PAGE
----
2. Own up to the service failure
Put your hands up and accept that you have made a mistake. Then ensure that the issue is resolved quickly and to the satisfaction of the customer. Speed and clarity of service recovery is important, as you do not wish to have unhappy customers who are uncertain of the complaints handling process and likely outcome.
3. Empower your frontline teams to put things right
Give your frontline employees the ability to put things right fast, with the minimum of fuss. Where possible, enable your staff to take the initiative, without always having to refer to a more senior member of staff.
4. Improve customer skills through training and coaching
Ensure that high performance standards are embedded throughout your organisation – including senior management. In particular, your frontline employees should have the required customer service skills – so when even they are under pressure, they can deliver the desired service standards and are comfortable in handling customer complaints effectively.
5. Monitor and improve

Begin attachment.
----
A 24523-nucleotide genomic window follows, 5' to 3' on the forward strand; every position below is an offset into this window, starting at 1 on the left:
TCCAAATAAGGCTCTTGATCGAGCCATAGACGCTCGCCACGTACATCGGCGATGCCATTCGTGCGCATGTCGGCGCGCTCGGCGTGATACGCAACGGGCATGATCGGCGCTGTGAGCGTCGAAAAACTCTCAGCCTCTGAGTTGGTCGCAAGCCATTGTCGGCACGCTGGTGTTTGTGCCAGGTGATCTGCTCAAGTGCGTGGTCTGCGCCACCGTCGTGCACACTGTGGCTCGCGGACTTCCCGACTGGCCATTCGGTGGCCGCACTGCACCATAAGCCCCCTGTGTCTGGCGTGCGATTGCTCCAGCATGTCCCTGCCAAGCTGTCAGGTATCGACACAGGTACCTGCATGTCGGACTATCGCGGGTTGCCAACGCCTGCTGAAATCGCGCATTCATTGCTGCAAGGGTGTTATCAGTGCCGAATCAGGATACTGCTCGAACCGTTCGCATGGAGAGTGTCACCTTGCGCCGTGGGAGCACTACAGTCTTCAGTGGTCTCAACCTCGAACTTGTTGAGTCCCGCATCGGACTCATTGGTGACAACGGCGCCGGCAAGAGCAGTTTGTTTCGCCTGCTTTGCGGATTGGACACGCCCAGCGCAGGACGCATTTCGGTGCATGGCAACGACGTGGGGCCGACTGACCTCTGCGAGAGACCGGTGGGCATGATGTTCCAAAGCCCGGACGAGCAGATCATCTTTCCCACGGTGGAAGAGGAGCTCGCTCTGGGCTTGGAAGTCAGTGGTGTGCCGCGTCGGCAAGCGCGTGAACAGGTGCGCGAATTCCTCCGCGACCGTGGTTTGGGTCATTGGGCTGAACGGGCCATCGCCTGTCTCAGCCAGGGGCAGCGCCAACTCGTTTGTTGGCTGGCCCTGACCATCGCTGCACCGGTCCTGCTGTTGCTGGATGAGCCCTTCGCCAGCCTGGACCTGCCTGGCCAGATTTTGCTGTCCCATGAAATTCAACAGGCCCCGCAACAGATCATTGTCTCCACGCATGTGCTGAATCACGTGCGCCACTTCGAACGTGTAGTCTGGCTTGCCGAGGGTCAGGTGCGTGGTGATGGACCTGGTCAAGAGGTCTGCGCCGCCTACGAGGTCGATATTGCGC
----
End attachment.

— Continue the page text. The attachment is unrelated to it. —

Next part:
Set key performance indicators and monitor these. Where possible, identify pinch-points where frequent problems occur, perhaps due to ineffective systems and processes. And finally ensure that your business rewards and recognises team members that handle difficult complaints effectively.
If only the owner/chef of my local restaurant had taken this advice on board; perhaps then I would not be telling this story to the thousands of people who subscribe to ehotelier! He is just lucky that I am not putting the name of his restaurant here!
About the author
A graduate of the Ecole Hôtelière de Lausanne, Switzerland, his hospitality career spans management and director positions in Front Office, Guest Relations, Public Relations, Food & Beverage and Training with organisations including the Regent of Melbourne, The Mandarin Oriental Hotel Group and Mövenpick Gastronomy. He was also a founding staff member of the internationally renowned Blue Mountains International Hotel Management School in Australia.